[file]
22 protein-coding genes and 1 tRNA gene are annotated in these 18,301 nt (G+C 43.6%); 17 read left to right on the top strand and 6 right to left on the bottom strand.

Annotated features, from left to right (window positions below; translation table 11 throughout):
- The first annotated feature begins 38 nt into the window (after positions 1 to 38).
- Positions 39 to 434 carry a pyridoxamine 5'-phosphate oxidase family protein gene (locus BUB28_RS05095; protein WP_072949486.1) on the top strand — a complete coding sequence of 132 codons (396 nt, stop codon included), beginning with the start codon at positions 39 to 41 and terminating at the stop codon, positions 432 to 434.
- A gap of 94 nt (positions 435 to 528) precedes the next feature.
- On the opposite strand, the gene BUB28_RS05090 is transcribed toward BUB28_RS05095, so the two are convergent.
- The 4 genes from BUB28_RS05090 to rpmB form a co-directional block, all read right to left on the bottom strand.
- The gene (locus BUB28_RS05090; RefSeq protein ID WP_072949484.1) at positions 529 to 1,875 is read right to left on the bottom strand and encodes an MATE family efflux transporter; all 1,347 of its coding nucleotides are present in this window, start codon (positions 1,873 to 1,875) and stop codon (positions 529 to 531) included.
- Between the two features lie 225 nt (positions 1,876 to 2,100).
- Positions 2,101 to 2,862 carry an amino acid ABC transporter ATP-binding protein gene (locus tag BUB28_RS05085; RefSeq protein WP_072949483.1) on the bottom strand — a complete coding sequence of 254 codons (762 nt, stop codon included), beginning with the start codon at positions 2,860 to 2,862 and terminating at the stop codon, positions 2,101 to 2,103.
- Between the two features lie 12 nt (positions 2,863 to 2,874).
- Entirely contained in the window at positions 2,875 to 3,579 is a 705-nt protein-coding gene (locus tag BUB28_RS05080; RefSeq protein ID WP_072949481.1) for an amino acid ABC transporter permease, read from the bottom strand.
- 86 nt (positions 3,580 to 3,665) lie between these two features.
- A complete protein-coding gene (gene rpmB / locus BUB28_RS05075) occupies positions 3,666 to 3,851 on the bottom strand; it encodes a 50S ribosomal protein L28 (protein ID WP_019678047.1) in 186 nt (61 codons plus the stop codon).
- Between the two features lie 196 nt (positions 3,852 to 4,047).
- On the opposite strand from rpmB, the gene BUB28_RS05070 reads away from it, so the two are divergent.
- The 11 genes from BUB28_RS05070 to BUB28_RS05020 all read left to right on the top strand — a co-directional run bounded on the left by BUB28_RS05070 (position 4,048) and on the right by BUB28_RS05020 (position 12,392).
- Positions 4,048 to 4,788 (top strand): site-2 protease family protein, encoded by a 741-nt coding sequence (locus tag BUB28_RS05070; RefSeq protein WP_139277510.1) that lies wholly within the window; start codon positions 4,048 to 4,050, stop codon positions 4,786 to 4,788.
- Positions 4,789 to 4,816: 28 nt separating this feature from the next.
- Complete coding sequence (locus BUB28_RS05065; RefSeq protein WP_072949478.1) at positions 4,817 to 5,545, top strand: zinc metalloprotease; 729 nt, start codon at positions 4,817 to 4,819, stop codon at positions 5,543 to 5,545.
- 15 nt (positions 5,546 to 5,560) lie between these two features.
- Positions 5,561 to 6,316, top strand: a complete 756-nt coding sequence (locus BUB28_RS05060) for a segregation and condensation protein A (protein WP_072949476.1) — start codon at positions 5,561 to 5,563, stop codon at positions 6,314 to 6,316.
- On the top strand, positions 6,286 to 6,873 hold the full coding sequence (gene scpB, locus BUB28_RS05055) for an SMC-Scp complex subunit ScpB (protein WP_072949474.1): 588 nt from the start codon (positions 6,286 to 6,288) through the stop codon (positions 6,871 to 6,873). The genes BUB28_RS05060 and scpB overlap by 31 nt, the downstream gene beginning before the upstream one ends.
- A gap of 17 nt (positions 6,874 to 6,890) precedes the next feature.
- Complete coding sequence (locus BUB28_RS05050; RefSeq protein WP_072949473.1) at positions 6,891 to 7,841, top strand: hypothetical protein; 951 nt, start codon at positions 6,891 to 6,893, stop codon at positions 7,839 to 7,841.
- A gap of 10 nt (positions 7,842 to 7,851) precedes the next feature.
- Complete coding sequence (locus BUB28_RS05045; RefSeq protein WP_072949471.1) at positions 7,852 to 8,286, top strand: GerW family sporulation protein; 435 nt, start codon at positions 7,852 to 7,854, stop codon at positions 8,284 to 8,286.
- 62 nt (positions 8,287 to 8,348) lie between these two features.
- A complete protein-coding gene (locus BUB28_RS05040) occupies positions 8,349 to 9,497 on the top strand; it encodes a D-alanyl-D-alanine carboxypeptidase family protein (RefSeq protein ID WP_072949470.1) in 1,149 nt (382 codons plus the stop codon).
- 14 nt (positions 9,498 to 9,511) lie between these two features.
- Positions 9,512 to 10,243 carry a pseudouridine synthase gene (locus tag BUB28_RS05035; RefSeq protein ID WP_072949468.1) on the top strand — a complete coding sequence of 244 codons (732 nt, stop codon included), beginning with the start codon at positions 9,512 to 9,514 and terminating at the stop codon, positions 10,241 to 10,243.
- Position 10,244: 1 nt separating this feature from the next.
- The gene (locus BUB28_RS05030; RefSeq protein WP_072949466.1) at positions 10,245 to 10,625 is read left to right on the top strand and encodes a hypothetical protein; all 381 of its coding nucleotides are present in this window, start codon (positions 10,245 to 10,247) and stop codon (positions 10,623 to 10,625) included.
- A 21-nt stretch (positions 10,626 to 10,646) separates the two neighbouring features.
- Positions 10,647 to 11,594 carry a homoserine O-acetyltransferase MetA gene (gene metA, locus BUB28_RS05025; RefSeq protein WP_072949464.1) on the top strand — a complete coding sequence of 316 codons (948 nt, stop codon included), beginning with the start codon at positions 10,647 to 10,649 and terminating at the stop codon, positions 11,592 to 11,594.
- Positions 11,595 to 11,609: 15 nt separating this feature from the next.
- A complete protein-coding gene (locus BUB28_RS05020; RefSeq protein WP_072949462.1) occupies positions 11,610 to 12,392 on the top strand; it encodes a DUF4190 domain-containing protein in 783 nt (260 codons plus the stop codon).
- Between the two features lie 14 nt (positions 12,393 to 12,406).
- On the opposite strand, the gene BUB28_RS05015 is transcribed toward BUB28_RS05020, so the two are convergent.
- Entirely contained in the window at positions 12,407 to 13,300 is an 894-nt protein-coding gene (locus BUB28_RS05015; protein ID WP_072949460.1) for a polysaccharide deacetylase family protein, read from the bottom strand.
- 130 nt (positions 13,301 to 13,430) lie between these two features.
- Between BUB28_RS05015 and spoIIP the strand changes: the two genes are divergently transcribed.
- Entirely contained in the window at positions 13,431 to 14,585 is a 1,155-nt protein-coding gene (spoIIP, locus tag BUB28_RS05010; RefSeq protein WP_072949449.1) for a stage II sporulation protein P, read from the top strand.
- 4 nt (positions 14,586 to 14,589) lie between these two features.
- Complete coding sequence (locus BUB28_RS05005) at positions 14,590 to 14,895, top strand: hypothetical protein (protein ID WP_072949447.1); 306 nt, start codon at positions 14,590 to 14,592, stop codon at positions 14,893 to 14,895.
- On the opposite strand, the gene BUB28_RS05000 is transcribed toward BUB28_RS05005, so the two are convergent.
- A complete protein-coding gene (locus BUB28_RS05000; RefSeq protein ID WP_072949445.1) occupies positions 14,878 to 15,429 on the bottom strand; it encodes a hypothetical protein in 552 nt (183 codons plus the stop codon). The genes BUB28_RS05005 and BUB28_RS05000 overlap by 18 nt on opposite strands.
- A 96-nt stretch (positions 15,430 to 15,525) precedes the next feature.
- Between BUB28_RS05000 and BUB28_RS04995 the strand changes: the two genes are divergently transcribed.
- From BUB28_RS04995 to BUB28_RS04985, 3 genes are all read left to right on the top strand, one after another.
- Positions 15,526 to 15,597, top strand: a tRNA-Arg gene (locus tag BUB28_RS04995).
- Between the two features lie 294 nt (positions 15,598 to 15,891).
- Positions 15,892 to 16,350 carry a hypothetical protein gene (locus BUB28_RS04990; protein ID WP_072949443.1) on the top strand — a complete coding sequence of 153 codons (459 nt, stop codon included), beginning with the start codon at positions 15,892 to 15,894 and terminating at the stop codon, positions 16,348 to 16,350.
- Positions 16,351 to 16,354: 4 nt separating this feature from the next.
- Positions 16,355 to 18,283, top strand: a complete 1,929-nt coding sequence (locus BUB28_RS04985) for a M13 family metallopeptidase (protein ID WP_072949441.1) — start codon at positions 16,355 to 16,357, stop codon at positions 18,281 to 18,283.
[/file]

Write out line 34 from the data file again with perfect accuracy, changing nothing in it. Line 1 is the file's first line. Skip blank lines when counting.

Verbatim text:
- A 21-nt stretch (positions 10,626 to 10,646) separates the two neighbouring features.